Upcoming SlideShare
Loading in...5

Like this? Share it with your network








Total Views
Views on SlideShare
Embed Views



0 Embeds 0

No embeds



Upload Details

Uploaded via as Adobe PDF

Usage Rights

© All Rights Reserved

Report content

Flagged as inappropriate Flag as inappropriate
Flag as inappropriate

Select your reason for flagging this presentation as inappropriate.

  • Full Name Full Name Comment goes here.
    Are you sure you want to
    Your message goes here
Post Comment
Edit your comment

Lect08 Presentation Transcript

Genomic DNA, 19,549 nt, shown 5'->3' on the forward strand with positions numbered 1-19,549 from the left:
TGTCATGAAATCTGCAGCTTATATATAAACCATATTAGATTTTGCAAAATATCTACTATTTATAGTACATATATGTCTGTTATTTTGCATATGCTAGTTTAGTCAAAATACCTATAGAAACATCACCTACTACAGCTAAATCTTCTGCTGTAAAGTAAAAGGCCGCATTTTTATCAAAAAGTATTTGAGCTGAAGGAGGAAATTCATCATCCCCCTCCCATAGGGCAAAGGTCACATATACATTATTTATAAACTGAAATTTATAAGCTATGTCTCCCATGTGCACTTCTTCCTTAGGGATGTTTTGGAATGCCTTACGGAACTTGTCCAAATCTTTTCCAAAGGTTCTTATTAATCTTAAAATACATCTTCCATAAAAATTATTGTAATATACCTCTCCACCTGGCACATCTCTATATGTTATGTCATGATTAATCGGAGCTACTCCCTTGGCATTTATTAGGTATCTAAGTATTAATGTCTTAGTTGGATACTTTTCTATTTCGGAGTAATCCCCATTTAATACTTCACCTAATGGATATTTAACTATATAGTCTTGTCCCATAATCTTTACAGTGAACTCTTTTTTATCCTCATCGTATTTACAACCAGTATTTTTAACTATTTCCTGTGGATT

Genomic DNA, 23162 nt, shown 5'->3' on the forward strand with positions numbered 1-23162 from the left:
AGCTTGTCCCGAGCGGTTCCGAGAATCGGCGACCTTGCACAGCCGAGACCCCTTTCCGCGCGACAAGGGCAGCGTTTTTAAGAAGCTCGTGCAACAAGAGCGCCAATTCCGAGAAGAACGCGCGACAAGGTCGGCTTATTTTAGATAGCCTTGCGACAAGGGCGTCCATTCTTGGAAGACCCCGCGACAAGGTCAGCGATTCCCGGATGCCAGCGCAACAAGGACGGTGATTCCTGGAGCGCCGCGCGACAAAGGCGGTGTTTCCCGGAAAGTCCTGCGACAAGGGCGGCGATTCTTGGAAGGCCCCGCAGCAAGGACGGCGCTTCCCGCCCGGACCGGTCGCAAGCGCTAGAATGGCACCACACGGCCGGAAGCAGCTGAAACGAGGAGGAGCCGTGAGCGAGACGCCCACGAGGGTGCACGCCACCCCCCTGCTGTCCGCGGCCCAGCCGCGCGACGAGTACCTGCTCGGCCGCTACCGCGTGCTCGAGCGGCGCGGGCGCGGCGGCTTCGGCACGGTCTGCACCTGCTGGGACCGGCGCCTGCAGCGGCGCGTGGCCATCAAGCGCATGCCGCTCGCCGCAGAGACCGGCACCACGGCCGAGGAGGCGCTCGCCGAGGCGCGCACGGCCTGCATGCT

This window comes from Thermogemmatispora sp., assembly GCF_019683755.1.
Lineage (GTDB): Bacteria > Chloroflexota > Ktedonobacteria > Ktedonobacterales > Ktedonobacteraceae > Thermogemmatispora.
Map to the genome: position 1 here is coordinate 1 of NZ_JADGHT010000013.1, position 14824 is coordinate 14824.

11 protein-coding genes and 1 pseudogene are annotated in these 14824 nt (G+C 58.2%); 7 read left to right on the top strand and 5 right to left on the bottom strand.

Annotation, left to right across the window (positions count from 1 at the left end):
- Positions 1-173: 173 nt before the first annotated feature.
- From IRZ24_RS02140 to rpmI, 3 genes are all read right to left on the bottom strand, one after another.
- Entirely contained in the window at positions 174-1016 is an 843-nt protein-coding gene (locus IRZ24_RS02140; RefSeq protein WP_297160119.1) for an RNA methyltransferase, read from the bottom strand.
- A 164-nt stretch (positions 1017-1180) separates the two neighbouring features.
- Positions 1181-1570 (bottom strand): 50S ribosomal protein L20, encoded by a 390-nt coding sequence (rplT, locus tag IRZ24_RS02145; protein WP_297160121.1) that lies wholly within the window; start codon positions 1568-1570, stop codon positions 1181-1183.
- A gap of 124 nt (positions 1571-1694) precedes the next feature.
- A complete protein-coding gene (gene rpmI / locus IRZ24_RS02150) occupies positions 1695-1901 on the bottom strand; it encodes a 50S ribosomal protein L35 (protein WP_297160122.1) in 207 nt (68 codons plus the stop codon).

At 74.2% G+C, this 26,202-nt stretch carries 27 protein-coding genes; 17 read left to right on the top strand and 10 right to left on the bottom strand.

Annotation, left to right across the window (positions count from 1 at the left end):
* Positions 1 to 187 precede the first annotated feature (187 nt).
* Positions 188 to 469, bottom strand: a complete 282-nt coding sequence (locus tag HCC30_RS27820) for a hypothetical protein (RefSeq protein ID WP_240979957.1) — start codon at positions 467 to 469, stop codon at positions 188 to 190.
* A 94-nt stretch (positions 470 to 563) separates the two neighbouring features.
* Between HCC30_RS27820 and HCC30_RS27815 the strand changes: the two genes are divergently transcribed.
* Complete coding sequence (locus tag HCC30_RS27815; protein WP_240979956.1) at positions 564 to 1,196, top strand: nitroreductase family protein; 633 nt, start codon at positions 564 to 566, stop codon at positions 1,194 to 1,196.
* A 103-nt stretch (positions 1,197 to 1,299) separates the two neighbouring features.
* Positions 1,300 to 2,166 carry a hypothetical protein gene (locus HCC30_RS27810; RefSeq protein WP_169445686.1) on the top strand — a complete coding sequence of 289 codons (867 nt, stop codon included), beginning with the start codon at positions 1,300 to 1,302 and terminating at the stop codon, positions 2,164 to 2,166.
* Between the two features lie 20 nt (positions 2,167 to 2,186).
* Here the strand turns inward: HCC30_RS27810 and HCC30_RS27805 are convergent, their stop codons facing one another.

• 1. File Management Tanenbaum, Chapter 4 COMP3231 Operating Systems Leonid Ryzhyk Kevin Elphinstone 1
  • 2. Outline• Files and directories from the programmer (and user) perspective• Files and directory internals – the operating system perspective 2
  • 3. Summary of the FS abstraction Users view Under the hoodUniform namespace Heterogeneous collection of storage devicesHierarchical structure Flat address spaceArbitrarily-sized files Fixed-size blocksSymbolic file names Numeric block addressesContiguous address space inside Fragmentationa fileAccess control No access controlTools for formatting defragmentation backup consistency checking 3
  • 4. A brief history of file systems• Early batch processing systems – No OS – I/O from/to punch cards – Tapes and drums for external storage, but no FS – Rudimentary library support for reading/writing tapes and drums IBM 709 [1958] 4